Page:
Metabolic Myths

Predictive equations accurately estimate energy expenditure

There have been numerous mathematical equations (Benedict - Harris, Schofield) developed to estimate resting energy expenditure using simple parameters such as height, weight, age and gender.

Many scientific studies have reported a significant error when using these predictive equations in comparison with the gold standard indirect calorimetry measurements.

It is common for predictive equations to significantly over-estimate resting energy expenditure. This has consequences for all health practitioners that use equations to prescribe calorie-controlled eating plans for their patients.

Overweight and obese people have slow metabolic rates

There is a positive correlation between metabolism and body surface area. That is, the larger the body surface area, the higher the metabolic rate.

This correlation would suggest that an overweight or obese person is more likely to have a higher metabolic rate than normal, and this is frequently shown to be true.

Energy levels are measured with a blood test

There is only one accurate method to measure human energy expenditure and this involves the use of calorimetry. This involves a breathing test at rest to monitor a patient's respiratory gases.

Athletes have a faster metabolism than the sedentary population

Your resting metabolic rate is controlled by a number of hormones released from different glands in the body (thyroid, adrenal and pancreas). Further, there is a direct correlation between body surface area and metabolism. Athletes are generally lean with a lower body surface area than an overweight person. Further, some athletes can be deficient in the hormones that stimulate energy production due to over-training. Therefore, athletes do not always have a faster resting metabolism than the sedentary population.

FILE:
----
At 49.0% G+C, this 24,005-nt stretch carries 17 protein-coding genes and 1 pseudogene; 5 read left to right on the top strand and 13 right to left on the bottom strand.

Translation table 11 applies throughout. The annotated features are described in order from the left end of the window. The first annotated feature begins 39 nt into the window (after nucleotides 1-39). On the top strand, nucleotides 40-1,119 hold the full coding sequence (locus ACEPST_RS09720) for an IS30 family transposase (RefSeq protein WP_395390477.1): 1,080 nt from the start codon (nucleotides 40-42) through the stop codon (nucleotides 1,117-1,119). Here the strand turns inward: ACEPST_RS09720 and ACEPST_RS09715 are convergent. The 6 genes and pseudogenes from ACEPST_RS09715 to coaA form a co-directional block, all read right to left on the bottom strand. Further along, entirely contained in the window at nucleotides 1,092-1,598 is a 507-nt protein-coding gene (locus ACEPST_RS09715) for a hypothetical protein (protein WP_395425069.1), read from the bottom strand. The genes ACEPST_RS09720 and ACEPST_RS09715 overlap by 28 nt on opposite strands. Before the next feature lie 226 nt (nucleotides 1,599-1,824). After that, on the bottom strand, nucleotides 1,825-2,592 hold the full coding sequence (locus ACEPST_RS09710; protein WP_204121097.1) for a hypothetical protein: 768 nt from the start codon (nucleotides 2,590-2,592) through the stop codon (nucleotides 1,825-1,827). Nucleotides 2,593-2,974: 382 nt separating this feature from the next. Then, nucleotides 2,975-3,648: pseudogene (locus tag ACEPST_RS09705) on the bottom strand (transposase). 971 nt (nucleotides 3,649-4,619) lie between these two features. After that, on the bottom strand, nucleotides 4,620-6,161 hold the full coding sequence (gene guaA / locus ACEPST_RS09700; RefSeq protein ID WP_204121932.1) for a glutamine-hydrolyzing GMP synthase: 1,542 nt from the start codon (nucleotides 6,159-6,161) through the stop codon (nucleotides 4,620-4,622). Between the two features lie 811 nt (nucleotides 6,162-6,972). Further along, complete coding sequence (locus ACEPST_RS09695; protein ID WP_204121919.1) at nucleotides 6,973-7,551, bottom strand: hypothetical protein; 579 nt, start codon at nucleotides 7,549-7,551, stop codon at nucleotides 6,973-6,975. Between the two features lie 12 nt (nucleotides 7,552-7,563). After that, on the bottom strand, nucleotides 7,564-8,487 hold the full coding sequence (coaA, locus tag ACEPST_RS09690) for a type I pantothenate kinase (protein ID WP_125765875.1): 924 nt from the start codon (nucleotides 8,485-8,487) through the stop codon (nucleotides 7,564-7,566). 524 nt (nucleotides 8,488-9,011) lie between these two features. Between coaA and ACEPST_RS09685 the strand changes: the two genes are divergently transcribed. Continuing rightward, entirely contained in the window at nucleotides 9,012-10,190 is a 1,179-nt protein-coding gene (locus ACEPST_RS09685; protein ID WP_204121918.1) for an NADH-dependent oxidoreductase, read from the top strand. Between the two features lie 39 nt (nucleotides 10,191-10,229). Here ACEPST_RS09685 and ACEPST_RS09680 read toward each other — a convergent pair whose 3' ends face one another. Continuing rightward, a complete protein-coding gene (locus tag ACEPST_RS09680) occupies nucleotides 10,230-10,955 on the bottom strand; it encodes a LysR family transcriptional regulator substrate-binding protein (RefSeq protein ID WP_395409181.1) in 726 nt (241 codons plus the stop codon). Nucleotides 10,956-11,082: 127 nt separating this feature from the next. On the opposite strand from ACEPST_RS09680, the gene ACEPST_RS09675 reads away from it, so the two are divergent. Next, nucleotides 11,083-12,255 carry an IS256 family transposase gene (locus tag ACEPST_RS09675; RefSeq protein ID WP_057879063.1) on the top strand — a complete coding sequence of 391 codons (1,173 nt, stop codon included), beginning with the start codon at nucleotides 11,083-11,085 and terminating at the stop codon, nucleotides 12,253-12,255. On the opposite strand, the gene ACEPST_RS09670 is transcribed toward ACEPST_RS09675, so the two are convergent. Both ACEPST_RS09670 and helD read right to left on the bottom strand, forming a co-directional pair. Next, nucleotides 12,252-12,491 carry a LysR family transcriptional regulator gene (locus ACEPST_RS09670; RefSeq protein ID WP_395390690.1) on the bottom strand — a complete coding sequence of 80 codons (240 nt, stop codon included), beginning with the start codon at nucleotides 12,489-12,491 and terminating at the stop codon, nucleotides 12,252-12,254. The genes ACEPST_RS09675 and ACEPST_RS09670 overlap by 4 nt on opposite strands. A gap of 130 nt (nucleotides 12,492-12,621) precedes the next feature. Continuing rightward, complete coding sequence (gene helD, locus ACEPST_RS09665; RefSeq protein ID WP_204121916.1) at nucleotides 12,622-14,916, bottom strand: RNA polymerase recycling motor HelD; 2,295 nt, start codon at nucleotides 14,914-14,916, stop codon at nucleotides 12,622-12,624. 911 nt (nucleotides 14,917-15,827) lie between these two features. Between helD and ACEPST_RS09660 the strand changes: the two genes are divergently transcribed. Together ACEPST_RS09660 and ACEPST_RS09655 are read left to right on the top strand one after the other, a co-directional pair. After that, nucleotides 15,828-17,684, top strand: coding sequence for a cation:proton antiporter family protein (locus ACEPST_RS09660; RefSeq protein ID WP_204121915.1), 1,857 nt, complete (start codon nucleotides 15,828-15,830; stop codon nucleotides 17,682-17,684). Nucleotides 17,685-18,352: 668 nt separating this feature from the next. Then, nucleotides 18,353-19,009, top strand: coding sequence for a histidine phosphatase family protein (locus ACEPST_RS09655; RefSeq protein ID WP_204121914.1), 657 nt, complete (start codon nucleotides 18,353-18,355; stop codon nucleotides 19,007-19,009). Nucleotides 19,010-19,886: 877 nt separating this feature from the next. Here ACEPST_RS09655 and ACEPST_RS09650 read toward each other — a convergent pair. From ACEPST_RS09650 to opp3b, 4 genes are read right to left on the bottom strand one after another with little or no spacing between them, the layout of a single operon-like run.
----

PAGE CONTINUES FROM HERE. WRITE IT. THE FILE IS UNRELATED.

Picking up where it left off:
Glucose is the most important fuel for metabolism

The human body has evolved over many thousands of years to produce a highly efficient energy system. This energy system relies on three different fuels; glucose, fat and protein.

Each of these fuels has a different role in the manufacture and supply of energy which may vary depending on the organ or the body's demand for energy.

For example, the human brain relies completely on glucose for all of its energy requirements and is not able to use either fat or protein as a fuel source; however it can use ketones - a byproduct of fat metabolism. Further, human muscle also relies on glucose for energy during very high intensity physical activity.

However, the fuel that is most used to manufacture energy is fat. There are a number of fundamental reasons why fat is more important than glucose including;

a. More calories of energy (9.0) can be manufactured from 1 gram of fat compared to 1 gram of glucose (4.0).

b. Up to 80% of all energy is manufactured from fat stores during sedentary activities.

c. The body is able to store a near unlimited supply of fat however the storage of glucose is very limited. In fact, any surplus glucose that cannot be stored in the liver or muscle is converted to and stored as fat.

Energy diseases are well diagnosed and treated

It has been established in some countries that patients presenting with energy disorders and symptoms account for one third of all medical consultations.

The successful treatment of any medical condition is generally reliant on an accurate diagnosis performed by the Practitioner. In the treatment of energy disorders however, the energy production process (metabolism) is very rarely assessed using the correct procedure (indirect calorimetry) and therefore, a diagnosis is highly subjective and less likely to be correct.

As an example, if energy disorders were well diagnosed, why has the incidence of these energy related diseases (Obesity, Diabetes, Metabolic Syndrome) increased significantly over the past 20-30 years?